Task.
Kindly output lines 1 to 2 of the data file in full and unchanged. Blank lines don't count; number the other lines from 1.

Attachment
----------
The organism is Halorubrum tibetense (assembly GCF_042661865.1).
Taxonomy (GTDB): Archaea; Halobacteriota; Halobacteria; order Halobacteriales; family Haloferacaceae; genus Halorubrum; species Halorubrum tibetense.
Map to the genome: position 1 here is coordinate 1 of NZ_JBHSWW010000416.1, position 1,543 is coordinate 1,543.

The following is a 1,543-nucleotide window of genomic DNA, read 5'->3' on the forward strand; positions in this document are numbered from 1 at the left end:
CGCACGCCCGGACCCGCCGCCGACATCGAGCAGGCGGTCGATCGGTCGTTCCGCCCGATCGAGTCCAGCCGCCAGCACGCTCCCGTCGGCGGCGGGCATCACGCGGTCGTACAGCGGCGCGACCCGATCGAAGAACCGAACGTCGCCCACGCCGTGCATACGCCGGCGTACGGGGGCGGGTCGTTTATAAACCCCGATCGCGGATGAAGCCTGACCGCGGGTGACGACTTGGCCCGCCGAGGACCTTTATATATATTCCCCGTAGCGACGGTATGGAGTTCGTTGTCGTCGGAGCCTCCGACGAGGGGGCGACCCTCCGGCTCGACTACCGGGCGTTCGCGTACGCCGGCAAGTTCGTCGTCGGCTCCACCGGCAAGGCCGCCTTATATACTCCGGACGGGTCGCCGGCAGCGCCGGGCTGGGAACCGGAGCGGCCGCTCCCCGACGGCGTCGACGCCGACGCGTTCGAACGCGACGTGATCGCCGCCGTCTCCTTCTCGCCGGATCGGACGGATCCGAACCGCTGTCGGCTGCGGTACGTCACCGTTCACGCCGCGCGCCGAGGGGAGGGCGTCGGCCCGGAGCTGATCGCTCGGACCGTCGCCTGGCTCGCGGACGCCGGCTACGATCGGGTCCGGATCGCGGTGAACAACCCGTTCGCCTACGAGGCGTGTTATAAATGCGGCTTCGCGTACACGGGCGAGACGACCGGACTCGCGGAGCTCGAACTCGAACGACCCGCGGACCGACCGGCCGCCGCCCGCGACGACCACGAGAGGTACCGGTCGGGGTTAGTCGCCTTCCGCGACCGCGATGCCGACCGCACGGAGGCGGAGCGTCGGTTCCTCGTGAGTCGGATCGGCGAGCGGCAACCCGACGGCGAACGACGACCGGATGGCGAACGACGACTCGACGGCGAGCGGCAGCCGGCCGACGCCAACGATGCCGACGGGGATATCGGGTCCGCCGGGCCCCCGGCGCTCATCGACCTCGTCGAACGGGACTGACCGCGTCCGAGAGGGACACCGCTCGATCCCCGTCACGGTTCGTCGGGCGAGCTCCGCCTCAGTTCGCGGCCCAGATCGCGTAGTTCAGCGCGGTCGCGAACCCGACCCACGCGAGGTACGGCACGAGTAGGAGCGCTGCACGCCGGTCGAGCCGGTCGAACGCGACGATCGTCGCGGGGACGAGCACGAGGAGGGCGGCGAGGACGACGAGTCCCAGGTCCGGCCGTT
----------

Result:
The organism is Halorubrum tibetense (assembly GCF_042661865.1).
Taxonomy (GTDB): Archaea; Halobacteriota; Halobacteria; order Halobacteriales; family Haloferacaceae; genus Halorubrum; species Halorubrum tibetense.